China’s climate transformation and the role of green finance – what is going on and what can we expect?

“Both the reduction of high-carbon investments and the massive increase in low-carbon and zero-carbon investments are tasks of the green financial system”. Dr. MA Jun, member of the Monetary Policy Committee of the People's Bank of China...

“Both the reduction of high-carbon investments and the massive increase in low-carbon and zero-carbon investments are tasks of the green financial system”.

Dr. MA Jun, member of the Monetary Policy Committee of the People’s Bank of China and chairman of Green Finance Committee of China Society for Finance and Banking

China’s new climate pledges to peak its carbon emissions by 2030 and reach carbon-neutrality by 2060 (30-60-carbon targets) as well as the launch of its national emission trading system (ETS) (hopefully this summer) have caused a lot attention internationally. However, a less discussed issue is how such a tremendous transformation, in terms of both scale and speed, can be financed? And by who? At the same time, while we focus a lot on emissions reduction per se, the incentives behind and the risks, both technically and financially involved in emissions reduction are less addressed dimensions. To make things even more complicated, if these questions are put into different time horizons, i.e. short-term respective long-term, both solutions and costs for emissions reduction may also vary significantly. When it comes to policy frameworks to support and incentivise emissions reduction, the international policy discussions and debates are often (heavily) focused on carbon pricing, including carbon taxes and carbon trading systems. A rather new policy domain, which is taking off now, is how to mainstream and speed up climate actions through mainstreaming climate finance and investments by engaging and transforming financial institutions and financial markets.

Having carefully watched and reflected over both achievements and limitations of international climate actions, i.e. in terms of both policy frameworks and actions on the ground, particularly in the European context, very interesting and important policy considerations and debate are ongoing in China. To a large extent, the  debate reflects two of China’s advantages when facing daunting challenges in its future climate transformation, namely 1) to be able to learn from the European experience, both successful and less successful ones and 2) to be able to mobilise an integrated and long-term approach to addressing the financing and investment-related policy issues. Here are a few of our observations and reflections that we would like to share and discuss with our colleagues and interested readers.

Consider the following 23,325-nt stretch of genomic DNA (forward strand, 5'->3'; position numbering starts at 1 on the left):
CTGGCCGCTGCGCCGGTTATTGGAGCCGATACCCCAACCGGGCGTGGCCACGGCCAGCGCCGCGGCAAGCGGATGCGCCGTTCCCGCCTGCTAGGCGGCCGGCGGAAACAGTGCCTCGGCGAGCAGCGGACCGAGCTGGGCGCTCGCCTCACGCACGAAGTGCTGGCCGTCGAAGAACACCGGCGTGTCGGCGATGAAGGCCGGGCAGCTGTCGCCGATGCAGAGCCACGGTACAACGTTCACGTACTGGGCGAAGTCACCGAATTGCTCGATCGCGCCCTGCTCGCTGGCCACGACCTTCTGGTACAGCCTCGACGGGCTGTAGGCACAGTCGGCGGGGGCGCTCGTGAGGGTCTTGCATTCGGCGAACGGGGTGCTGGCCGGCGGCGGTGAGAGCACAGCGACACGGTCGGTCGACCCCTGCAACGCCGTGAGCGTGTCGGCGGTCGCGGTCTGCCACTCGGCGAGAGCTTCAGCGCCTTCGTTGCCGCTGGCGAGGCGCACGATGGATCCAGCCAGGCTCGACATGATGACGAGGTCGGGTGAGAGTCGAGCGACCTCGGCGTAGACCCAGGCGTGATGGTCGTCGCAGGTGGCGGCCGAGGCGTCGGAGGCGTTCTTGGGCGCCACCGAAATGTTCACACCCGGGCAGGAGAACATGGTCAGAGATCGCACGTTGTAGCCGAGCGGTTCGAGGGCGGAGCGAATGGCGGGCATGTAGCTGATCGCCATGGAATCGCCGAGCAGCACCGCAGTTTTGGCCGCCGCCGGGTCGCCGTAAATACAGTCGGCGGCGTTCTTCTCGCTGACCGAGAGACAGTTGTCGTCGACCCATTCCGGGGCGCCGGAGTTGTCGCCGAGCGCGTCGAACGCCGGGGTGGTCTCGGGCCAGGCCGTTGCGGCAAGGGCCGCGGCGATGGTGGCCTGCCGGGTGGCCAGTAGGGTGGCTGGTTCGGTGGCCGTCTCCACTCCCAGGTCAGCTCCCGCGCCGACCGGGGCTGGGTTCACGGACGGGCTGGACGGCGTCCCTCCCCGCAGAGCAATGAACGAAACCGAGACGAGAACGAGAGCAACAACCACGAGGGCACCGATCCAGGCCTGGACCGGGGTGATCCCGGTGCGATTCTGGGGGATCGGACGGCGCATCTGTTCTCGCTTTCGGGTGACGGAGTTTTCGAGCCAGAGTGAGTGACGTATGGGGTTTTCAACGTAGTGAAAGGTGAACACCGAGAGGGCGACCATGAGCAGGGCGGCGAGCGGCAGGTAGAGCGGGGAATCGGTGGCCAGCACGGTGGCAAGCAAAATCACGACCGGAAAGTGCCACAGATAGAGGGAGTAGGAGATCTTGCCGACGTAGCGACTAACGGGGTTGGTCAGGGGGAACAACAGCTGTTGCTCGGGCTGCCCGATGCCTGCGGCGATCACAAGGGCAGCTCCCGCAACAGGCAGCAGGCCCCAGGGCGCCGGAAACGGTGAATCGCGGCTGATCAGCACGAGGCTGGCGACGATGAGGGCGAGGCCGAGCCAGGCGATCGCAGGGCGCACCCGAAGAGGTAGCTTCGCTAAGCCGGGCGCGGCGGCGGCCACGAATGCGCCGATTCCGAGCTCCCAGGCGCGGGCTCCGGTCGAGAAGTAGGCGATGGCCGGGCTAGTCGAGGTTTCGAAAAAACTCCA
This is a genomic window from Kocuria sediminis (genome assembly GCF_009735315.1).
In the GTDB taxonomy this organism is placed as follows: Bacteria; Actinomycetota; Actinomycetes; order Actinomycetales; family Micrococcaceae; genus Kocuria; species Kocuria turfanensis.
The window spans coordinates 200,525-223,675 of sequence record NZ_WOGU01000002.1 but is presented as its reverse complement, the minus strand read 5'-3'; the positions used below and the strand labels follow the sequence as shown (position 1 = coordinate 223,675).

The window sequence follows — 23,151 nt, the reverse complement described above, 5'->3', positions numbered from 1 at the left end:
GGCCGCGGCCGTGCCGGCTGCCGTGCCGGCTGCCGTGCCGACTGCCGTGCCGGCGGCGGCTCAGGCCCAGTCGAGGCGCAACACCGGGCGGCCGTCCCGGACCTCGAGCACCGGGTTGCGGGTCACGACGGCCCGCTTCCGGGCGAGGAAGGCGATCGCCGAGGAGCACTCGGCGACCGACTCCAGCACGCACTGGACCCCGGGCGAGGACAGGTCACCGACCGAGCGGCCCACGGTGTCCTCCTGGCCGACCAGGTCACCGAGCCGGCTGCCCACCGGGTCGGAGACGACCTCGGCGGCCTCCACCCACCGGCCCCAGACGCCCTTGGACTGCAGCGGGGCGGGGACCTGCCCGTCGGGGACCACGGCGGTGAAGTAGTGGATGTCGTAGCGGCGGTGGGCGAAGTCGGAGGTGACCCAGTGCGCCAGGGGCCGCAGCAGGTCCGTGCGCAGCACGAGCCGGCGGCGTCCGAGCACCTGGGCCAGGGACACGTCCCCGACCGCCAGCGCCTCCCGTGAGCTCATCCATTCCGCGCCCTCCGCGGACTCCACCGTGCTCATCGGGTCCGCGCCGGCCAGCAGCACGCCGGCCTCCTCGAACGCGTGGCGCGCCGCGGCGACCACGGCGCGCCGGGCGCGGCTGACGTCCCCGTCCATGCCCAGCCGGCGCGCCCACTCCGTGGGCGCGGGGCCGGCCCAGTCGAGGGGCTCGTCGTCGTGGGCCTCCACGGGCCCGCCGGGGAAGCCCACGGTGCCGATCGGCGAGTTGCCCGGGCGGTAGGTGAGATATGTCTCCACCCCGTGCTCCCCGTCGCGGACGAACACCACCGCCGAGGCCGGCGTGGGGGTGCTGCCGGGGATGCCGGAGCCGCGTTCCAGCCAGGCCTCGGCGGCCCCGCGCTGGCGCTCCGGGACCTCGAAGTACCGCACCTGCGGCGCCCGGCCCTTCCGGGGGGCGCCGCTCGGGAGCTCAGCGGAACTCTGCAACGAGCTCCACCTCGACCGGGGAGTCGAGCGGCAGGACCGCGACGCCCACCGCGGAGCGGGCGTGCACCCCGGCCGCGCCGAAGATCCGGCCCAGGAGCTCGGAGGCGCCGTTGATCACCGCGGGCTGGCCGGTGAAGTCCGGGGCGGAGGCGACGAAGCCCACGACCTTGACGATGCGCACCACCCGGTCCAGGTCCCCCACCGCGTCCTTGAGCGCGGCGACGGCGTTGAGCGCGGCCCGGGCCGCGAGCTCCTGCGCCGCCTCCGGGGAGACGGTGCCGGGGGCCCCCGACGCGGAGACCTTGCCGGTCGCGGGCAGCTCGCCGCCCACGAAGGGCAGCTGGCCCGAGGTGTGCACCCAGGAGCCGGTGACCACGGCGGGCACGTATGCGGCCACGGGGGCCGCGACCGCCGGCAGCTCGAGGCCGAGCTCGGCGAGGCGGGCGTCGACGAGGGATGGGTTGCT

Huge investment needs, huge financing gaps – and huge transition risks and opportunities…

There are no single and straightforward estimates of the investment need or financing gaps. But here are a few numbers that can be informative, for instance:

  • Already in 2015, Dr. MA Jun, China’s foremost leading expert on green finance, put forward the first estimate that China would need 4 trillion RMB annually (approx. 5 trillion SEK)  in green investment to be able to achieve its national environmental protection goals (covering air-, water- and soil pollution). However, only 10%-15% of this huge investment need could be met by public finance.[1]    
  • More recently, at the research report launch of “China’s Long-term Low-carbon Development Strategy and Pathway, Professor HE Jiankun, the Vice Chairperson of the National Expert Committee on Climate Change highlighted the estimates as below:[2]